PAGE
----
Thailand’s Deputy National Police chief has inspected a drink-driving checkpoint on the first night it was reinstated, in the Lad Phrao district of Bangkok. Damrongsak Kittiprapas visited the checkpoint to ensure it was running smoothly and that officers were working in a transparent fashion.
Police checkpoints are returning around the country, after national police chief Suwat Jangyodsuk paused them for 6 months in order to investigate corruption allegations. The hiatus came about after several complaints from road users since October of last year.
The newly re-instated checkpoints now have CCTV installed and police officers are required to wear body cams to record their interaction with drivers. Checkpoints are now up and running in Bangkok and in the north-eastern provinces of Ubon Ratchathani and Nakhon Ratchasima.
Damrongsak says a new database holds a record of legitimately-operating checkpoints, all of which must comply with a number of rules.
“Legitimate DUI checkpoints must be listed in the Traffic Police Checkpoint Control database, have traffic cones, and signposts must be up 100 metres ahead of a police checkpoint with CCTV surveillance. If road users suspect that any checkpoints do not comply with this rule, please notify the Traffic Police Bureau at 1197 or 1599 immediately. Tonight, we have noticed some flaws in the operation of new DUI checkpoints, such as traffic cones obstructing traffic lanes on small roads.”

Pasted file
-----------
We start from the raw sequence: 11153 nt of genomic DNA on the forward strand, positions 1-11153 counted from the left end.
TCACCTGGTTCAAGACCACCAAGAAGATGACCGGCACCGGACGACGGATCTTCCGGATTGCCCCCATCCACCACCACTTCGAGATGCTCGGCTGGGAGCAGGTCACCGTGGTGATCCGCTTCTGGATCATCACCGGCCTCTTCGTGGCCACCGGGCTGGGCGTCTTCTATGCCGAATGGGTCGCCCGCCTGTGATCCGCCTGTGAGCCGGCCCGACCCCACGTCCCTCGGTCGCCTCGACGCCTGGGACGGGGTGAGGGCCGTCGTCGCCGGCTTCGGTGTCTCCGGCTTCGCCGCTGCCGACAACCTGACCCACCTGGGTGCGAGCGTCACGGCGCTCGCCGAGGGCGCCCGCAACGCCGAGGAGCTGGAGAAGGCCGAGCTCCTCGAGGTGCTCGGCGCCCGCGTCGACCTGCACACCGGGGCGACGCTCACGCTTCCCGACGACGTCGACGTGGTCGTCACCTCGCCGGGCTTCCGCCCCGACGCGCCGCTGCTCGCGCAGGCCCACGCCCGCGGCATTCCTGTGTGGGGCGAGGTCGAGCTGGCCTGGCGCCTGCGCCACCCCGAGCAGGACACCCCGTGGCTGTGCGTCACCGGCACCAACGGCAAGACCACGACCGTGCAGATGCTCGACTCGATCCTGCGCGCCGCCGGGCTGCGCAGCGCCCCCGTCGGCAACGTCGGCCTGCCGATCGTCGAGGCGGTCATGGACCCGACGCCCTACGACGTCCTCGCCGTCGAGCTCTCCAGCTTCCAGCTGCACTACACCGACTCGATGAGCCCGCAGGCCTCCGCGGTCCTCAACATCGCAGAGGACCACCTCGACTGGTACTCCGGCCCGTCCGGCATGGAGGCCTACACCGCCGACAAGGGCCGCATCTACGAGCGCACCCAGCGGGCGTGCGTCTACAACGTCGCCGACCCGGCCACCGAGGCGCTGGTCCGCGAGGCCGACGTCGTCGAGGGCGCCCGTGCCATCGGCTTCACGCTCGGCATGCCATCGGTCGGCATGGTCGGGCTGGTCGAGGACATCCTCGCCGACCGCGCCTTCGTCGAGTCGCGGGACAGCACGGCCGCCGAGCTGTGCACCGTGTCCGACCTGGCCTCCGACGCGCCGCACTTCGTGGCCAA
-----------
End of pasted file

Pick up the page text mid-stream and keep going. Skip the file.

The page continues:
On its first night in action, 3 drivers stopped at the Lad Phrao checkpoint failed a breathalyser test and were taken to the local police station to be charged with drink-driving.
SOURCE: Nation Thailand
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